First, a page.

The dangers of social media were well-illustrated in a recent court case where a father was attempting to block his teenage daughter from using Facebook.
He claimed that his daughter had been posting "sexually suggestive" images of herself on Facebook, and he was trying to force the site to stop publishing anything by her, and to take action to prevent her from using it again.
However, the judge ruled that this was not feasible practically, Facebook's defence amounting, he said, to admitting that it had created "something of a monster" which "it cannot control".
The judge ruled that the court could not effectively enforce and supervise an order to prevent the girl from accessing the site again because she could do so by a variety of devices over which the court has no control.
Clearly we have moved into a whole new technological era where parents are finding it increasingly difficult to control what their children are seeing and doing through Facebook and other means of modern communication.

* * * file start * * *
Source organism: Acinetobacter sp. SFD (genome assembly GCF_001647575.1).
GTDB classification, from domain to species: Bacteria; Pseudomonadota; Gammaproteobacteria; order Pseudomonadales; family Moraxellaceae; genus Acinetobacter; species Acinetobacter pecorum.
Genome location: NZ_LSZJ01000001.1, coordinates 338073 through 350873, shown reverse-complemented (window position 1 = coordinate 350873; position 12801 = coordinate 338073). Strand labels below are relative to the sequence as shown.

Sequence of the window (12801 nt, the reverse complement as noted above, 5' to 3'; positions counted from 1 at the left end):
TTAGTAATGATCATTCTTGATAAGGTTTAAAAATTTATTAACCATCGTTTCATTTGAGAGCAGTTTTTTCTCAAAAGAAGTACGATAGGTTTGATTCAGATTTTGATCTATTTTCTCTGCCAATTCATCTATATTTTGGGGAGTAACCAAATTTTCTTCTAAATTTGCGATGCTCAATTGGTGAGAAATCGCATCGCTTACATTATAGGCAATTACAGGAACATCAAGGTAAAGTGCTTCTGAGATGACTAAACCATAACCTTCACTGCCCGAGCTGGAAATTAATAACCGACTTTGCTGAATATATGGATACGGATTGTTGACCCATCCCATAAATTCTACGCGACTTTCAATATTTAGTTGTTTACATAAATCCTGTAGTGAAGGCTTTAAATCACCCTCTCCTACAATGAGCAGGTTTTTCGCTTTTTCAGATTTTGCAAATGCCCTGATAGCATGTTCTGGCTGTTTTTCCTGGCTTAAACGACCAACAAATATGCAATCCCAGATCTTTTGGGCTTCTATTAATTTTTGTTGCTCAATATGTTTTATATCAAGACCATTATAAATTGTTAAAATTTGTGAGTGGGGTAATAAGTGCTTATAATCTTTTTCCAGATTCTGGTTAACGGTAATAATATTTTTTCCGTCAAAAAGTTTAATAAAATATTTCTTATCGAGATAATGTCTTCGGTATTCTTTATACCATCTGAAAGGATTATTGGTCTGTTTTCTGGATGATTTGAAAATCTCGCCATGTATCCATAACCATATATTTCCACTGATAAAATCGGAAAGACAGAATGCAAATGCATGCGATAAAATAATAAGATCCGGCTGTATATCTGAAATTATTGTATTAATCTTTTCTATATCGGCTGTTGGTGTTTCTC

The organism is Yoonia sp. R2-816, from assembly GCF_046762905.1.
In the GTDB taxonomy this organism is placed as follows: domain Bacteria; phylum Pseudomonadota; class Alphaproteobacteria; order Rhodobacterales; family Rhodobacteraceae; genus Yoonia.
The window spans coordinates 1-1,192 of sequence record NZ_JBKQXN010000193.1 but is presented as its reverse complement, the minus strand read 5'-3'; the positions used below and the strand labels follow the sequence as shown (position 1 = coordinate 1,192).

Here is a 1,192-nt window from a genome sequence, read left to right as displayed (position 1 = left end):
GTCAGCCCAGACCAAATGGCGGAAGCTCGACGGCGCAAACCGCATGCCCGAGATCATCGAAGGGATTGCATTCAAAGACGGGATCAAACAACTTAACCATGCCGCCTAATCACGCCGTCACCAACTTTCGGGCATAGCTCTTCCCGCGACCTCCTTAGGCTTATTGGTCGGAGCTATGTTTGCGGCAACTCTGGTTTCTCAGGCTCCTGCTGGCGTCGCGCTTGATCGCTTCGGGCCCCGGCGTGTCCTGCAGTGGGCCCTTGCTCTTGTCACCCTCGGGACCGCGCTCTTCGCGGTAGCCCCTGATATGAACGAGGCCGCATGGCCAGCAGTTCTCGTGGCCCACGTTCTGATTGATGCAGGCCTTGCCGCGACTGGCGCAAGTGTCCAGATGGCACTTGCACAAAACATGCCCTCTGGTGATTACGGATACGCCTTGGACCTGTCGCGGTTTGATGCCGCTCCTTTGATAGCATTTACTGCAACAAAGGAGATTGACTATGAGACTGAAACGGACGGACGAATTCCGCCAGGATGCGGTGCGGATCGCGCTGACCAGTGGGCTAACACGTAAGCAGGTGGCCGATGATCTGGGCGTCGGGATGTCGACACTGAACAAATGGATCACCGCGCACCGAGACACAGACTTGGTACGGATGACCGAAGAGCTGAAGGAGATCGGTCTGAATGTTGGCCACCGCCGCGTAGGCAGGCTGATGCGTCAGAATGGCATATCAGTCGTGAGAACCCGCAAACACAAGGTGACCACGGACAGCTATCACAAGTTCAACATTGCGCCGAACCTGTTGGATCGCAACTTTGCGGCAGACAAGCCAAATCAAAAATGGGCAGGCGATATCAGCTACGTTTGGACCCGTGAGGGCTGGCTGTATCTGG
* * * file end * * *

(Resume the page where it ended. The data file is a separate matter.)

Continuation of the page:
While the case has set limits on Facebook's responsibility, it does not clear up the question as to where its responsibility lies.
Many parents would argue strongly that Facebook does have responsibilities, like all the other social media, to protect minors.
The question is how this can be worked out. The reality of the situation has been underlined by the child protection expert Jim Gamble who said that parents "cannot rely on everyone else to protect their children".
He also urged parents to accept the fact that if they do not understand the new technology well enough, they are going to have to learn more about it.
This is not quite as easy as it sounds, and many parents will need help to get themselves up to speed with technology.
The authorities should also try to support the parents as best they can, and try to ensure protection for vulnerable children. The alternative is that a state of anarchy will continue to develop on the internet. This must be avoided.